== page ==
The Heila IQ box runs powerful software that presents an abstract view to the operator. Instead of directly controlling the individual assets, the operator describes higher-level goals and constraints such as “reduce emissions” or “avoid using gas-based generators because they are expensive.” Then, as the microgrid is operating, the Heila IQ automatically controls the assets to try to optimize for these goals and satisfy the constraints. Later, if the operator adds new assets to the microgrid, they don’t need to configure the individual assets or try to rebalance the system. As long as they specify the higher-level goals and constraints, the Heila IQ-based microgrid continues to control the assets appropriately. You can then have two microgrids with two central controllers talking to each other through what is called an aggregator.
On top of that, there’s a system operator, the utility. “Instead of being centralized with a system operator trying to control a hundred million things at the same time, it’s all done level by level, where the complexities of one level don’t transpire to the complexities of the level above or below,” Morocz said. In Heila-powered microgrids, every asset is equipped with a Heila IQ optimizer, which forms a distributed intelligent network with the other Heila IQs and can talk to any controller. It’s part of a decentralized optimization strategy for energy assets. Since it can monitor all parts of the system, it can avoid disruptions in the system and kick in or dial back assets to maintain a constant flow of energy. Such equipment provides nimble and modular solutions as the power grid swings between various sources of energy.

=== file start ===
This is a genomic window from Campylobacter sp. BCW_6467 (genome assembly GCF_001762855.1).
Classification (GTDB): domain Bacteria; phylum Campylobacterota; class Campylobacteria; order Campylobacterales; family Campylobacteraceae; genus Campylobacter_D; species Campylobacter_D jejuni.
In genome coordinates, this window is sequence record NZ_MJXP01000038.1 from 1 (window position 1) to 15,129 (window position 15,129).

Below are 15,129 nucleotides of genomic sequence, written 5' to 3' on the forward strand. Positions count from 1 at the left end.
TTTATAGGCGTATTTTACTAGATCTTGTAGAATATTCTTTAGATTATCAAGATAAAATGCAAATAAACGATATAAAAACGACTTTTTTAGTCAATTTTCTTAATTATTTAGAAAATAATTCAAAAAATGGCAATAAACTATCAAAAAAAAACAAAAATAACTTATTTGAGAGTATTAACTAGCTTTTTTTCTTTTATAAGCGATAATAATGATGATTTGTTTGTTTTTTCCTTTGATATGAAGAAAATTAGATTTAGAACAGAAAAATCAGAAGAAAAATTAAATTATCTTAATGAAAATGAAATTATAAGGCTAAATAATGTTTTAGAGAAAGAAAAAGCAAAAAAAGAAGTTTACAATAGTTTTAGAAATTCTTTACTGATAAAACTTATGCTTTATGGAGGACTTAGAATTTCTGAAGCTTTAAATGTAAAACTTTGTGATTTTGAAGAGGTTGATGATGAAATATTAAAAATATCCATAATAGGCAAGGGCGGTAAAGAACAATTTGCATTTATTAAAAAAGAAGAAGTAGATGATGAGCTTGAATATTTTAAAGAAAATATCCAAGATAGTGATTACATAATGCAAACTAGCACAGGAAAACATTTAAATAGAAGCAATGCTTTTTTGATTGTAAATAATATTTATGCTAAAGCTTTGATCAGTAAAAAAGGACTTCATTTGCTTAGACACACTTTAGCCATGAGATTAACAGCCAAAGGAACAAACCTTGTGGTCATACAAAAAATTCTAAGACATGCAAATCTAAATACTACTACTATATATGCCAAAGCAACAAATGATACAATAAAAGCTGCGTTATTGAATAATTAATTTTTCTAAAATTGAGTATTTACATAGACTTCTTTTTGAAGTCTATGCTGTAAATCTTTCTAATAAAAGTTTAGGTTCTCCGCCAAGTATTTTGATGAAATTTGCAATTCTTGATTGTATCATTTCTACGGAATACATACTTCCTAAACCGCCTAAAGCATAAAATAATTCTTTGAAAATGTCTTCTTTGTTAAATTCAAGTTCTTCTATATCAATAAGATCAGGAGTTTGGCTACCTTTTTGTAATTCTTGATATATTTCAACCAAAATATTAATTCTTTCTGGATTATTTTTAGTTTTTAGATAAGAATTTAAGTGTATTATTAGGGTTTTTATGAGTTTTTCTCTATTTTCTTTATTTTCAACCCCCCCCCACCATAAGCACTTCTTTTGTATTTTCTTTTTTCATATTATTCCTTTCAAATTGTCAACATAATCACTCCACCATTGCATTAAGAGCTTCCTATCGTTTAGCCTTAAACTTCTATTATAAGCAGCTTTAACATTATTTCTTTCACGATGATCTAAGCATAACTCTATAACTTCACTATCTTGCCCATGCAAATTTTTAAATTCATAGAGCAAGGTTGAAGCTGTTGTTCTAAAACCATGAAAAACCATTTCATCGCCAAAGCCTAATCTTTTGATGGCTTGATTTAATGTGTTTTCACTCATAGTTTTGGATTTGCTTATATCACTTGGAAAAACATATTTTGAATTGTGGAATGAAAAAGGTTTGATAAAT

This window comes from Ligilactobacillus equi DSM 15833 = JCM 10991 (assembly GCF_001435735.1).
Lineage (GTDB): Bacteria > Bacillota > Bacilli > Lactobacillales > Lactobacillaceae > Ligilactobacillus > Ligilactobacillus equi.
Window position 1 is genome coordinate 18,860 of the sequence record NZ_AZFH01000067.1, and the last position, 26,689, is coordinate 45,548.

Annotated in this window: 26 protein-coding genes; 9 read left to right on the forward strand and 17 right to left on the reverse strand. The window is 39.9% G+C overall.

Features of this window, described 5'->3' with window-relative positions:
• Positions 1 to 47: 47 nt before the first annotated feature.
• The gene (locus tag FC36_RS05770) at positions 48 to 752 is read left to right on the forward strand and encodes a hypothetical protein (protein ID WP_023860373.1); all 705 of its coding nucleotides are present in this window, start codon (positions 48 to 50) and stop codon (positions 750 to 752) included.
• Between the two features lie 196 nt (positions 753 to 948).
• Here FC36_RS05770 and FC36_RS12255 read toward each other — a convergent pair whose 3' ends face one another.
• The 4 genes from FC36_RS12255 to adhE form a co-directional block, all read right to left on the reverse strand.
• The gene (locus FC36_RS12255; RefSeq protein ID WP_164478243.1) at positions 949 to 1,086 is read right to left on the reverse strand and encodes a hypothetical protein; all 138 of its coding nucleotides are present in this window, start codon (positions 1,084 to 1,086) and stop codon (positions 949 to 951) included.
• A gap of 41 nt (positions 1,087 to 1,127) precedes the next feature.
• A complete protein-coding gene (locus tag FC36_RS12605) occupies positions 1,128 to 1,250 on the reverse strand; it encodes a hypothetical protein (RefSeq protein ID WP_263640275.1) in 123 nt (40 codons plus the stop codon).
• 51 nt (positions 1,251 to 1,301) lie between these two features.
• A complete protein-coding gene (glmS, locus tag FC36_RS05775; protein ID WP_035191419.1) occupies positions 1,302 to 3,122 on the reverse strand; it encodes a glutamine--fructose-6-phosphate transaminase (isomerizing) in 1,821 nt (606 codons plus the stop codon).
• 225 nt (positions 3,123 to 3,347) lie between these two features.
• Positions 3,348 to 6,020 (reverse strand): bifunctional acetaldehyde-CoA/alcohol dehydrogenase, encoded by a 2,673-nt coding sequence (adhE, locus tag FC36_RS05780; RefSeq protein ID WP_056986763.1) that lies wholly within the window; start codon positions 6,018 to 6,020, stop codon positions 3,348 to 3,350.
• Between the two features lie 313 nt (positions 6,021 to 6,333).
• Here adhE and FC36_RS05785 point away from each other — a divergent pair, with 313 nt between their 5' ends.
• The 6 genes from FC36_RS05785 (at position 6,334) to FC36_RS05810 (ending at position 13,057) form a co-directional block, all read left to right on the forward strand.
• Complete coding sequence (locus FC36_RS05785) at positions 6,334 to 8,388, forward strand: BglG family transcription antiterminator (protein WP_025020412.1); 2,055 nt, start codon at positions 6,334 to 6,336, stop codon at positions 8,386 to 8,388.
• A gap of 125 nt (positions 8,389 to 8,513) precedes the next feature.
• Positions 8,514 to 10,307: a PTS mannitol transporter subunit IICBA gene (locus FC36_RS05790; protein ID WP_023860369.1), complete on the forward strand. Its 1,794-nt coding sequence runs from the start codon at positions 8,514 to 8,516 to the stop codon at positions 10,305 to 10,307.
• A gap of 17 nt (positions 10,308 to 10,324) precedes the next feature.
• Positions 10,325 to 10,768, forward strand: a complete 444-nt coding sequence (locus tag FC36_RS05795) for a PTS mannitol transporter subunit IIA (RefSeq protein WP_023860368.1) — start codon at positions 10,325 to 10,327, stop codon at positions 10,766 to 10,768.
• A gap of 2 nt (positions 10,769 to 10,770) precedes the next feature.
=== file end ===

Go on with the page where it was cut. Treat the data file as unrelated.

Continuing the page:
Wind turbines are large like airplane propeller blades, and sending crews on inspection missions can be nerve-wracking.
Drones are useful monitoring tools, especially in precarious conditions where employing humans can be dangerous and expensive. Wind turbines, for example, are large like airplane propeller blades, and sending crews on inspection missions can be nerve-wracking; to install solar panels en masse, potentially large swaths of land need to be surveyed. Instead of subjecting human employees to this type of challenge and risk, drones can be used to inspect wind turbines and solar panels to ensure optimal performance and to monitor for damaged assets. The software packaged on these drones helps gather and analyze data from DERs so strategic decisions can be made about their use.
An example of how this is developing can be found in DroneDeploy, which builds software that does three things: enables users to fly drones, processes data into maps and 3D models using photos that are collected, and analyzes the data. Programs like DroneDeploy’s can be used by solar companies to provide topographic maps of the land under survey and, once the solar panels are installed, to monitor for defects. Mike Winn, founder and CEO of DroneDeploy, pointed to the example of SunPower, a solar industry player that uses DroneDeploy software to streamline the prospecting and design layout process when installing new solar farms.